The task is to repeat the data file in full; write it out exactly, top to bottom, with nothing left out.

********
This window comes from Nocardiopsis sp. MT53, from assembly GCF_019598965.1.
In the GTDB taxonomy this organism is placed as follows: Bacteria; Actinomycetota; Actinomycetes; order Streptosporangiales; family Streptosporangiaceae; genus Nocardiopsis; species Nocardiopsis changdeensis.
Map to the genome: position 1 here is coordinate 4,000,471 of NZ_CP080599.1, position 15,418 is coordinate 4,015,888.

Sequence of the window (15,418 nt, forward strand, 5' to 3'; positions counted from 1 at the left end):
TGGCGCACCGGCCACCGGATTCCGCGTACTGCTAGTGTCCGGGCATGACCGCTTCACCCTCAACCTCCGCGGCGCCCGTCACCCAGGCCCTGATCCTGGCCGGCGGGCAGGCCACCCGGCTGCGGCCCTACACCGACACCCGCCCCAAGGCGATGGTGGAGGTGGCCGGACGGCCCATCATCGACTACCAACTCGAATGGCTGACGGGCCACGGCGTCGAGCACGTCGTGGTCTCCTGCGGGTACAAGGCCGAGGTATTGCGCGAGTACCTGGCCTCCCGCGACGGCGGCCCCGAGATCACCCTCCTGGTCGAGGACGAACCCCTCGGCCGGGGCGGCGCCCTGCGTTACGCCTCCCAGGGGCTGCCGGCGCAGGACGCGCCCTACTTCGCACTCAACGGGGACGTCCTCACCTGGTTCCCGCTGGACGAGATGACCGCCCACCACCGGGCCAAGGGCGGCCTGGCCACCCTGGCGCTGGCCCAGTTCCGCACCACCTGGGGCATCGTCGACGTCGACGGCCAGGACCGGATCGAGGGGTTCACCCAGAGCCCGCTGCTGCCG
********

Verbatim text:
This window comes from Nocardiopsis sp. MT53, from assembly GCF_019598965.1.
In the GTDB taxonomy this organism is placed as follows: Bacteria; Actinomycetota; Actinomycetes; order Streptosporangiales; family Streptosporangiaceae; genus Nocardiopsis; species Nocardiopsis changdeensis.
Map to the genome: position 1 here is coordinate 4,000,471 of NZ_CP080599.1, position 15,418 is coordinate 4,015,888.

Sequence of the window (15,418 nt, forward strand, 5' to 3'; positions counted from 1 at the left end):
TGGCGCACCGGCCACCGGATTCCGCGTACTGCTAGTGTCCGGGCATGACCGCTTCACCCTCAACCTCCGCGGCGCCCGTCACCCAGGCCCTGATCCTGGCCGGCGGGCAGGCCACCCGGCTGCGGCCCTACACCGACACCCGCCCCAAGGCGATGGTGGAGGTGGCCGGACGGCCCATCATCGACTACCAACTCGAATGGCTGACGGGCCACGGCGTCGAGCACGTCGTGGTCTCCTGCGGGTACAAGGCCGAGGTATTGCGCGAGTACCTGGCCTCCCGCGACGGCGGCCCCGAGATCACCCTCCTGGTCGAGGACGAACCCCTCGGCCGGGGCGGCGCCCTGCGTTACGCCTCCCAGGGGCTGCCGGCGCAGGACGCGCCCTACTTCGCACTCAACGGGGACGTCCTCACCTGGTTCCCGCTGGACGAGATGACCGCCCACCACCGGGCCAAGGGCGGCCTGGCCACCCTGGCGCTGGCCCAGTTCCGCACCACCTGGGGCATCGTCGACGTCGACGGCCAGGACCGGATCGAGGGGTTCACCCAGAGCCCGCTGCTGCCG